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This 2018 Viola Davis Speech About Women Of Color In Hollywood Is Still Relevant Today

Viola Davis' full interview with Tina Brown at the Women in the World Los Angeles Salon

Conversations about diversity in Hollywood are always important, now more than ever.

A 2018 speech made by Viola Davis about the plights of women of color in Hollywood has resurfaced and gone viral amid the Black Lives Matter movement conversations about diversity and representation on screen.

Bakari Sellers tweeted this 43 second clip of Viola Davis' 2018 interview with Tina Brown. It already has almost four million views and over fifty thousand likes.

The speech comes from the 2018 Women in the World Conference, an annual summit launched in 2010 by journalist Tina Brown. The conference gathers women leaders, activists and change-makers to share their stories and elicit change.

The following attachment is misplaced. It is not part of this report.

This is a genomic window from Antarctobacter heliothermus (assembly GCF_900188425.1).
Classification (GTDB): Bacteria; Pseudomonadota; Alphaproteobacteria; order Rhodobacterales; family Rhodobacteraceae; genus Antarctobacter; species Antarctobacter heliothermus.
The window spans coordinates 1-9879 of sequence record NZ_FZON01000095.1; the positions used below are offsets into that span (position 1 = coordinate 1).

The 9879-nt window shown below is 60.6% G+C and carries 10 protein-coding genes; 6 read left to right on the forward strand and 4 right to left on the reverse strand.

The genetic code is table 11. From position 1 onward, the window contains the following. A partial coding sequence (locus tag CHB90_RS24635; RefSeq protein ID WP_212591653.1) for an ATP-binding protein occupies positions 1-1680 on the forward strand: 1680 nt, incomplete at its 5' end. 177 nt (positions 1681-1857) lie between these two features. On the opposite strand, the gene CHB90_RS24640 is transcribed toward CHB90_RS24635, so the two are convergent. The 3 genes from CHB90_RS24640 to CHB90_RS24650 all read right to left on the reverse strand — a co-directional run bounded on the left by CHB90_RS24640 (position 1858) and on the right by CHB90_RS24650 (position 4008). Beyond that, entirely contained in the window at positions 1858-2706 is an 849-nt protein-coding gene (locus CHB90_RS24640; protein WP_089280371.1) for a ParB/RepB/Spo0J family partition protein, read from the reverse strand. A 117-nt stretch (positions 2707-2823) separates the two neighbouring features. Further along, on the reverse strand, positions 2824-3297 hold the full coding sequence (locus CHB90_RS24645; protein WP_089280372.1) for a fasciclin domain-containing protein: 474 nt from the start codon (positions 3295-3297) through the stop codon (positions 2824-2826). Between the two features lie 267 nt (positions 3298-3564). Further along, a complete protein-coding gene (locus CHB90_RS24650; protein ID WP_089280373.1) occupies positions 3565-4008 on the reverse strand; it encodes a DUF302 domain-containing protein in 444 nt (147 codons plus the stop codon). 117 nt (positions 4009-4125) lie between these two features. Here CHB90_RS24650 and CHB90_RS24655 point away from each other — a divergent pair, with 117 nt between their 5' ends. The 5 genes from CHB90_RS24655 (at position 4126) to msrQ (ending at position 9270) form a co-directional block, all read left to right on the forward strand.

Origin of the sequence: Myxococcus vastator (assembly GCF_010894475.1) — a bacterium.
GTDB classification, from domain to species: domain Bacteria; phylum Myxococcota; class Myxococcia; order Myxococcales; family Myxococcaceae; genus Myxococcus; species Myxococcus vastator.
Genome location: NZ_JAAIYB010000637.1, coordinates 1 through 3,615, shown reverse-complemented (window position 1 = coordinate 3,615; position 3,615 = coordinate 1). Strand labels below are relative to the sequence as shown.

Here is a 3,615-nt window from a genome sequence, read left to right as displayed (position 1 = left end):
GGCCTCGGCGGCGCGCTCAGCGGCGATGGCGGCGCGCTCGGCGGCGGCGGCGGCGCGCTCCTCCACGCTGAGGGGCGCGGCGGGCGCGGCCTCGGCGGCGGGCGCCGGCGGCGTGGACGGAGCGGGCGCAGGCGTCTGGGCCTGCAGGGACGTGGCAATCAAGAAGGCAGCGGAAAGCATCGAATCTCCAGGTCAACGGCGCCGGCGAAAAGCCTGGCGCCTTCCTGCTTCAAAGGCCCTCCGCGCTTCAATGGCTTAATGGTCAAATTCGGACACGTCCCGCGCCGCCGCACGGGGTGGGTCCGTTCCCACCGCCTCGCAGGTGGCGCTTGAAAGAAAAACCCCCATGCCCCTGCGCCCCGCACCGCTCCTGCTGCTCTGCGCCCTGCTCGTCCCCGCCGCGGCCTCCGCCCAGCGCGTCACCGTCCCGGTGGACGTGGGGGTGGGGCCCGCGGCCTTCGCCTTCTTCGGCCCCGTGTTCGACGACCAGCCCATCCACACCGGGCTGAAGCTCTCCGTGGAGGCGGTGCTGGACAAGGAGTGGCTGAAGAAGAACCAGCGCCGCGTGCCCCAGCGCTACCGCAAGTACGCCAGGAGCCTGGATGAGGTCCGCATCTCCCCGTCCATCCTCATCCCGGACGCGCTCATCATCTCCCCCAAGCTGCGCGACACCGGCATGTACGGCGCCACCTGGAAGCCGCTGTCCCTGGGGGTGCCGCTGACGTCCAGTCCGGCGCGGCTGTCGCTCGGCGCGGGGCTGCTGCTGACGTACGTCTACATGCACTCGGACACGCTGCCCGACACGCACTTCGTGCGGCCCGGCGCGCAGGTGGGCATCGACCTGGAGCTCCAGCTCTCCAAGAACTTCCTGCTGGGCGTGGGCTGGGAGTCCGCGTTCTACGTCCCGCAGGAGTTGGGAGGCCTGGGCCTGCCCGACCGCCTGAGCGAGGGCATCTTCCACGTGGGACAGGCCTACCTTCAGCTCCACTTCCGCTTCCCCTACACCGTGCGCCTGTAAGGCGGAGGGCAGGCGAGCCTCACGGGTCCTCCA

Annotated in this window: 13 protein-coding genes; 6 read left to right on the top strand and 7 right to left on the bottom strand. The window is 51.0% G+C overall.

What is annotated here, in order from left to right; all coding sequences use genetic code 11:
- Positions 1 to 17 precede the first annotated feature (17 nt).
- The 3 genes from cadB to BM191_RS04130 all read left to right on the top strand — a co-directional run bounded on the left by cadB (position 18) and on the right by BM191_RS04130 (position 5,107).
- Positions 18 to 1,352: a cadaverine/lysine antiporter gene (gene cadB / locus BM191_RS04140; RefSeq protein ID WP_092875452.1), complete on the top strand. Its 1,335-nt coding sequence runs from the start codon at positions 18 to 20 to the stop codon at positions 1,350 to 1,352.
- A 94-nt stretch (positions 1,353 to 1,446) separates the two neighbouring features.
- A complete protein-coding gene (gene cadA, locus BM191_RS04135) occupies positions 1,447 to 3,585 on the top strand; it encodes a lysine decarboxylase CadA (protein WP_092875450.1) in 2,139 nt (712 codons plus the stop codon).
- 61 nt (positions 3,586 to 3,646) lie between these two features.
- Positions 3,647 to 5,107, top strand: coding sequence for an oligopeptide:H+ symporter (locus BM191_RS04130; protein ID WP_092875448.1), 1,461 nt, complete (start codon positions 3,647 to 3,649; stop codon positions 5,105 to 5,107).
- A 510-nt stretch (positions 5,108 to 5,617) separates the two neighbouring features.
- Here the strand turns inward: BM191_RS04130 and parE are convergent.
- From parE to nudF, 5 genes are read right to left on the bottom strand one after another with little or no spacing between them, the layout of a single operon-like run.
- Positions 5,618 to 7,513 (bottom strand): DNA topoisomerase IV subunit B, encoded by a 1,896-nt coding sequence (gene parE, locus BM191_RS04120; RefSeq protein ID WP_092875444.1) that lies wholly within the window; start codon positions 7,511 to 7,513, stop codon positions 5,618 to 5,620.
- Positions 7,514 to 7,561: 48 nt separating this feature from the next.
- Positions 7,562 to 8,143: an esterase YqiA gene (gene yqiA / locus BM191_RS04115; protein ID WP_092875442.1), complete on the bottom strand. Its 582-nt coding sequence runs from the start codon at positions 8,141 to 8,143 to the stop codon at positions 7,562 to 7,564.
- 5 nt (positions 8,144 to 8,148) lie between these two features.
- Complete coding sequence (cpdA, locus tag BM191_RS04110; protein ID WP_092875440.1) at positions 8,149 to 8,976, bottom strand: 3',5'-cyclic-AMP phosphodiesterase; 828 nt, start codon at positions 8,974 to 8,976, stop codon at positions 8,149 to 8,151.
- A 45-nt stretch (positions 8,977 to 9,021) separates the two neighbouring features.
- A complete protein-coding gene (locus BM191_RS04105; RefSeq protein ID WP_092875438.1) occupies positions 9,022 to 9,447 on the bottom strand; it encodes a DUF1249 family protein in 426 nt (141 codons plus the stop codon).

Davis closed the conference in 2018 with a discussion with Brown about working as a women in Hollywood. In the short clip, she talks about constantly being compared to white actresses, saying:

"I got the Oscar. I got the Emmy. I got the two Tony's. I've done Broadway. I've done Off-Broadway. I've done TV. I've done film. I've done all of it. I have a career that's probably comparable to Meryl Streep, Julianne Moore, Sigourney Weaver. They all came out of Yale. They came out of Julliard. They came out of NYU. They had the same path as me and yet, I am nowhere near them. Not as far as money, not as far as job opportunities, nowhere close to it. But, I have to get on that phone and people say, 'You're a black Meryl Streep. There is no one like you.' Okay, then if there's no one like me, you think I'm that, you pay me what I'm worth. You give me what I'm worth."

During the height of the Black Lives Matter movement, these conversations about racial inequality in Hollywood becoming increasingly important. This video proves that these conversations have been occurring for years and the fact that this is still equally as relevant now proves that there is much more work to be done.

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Julia Fields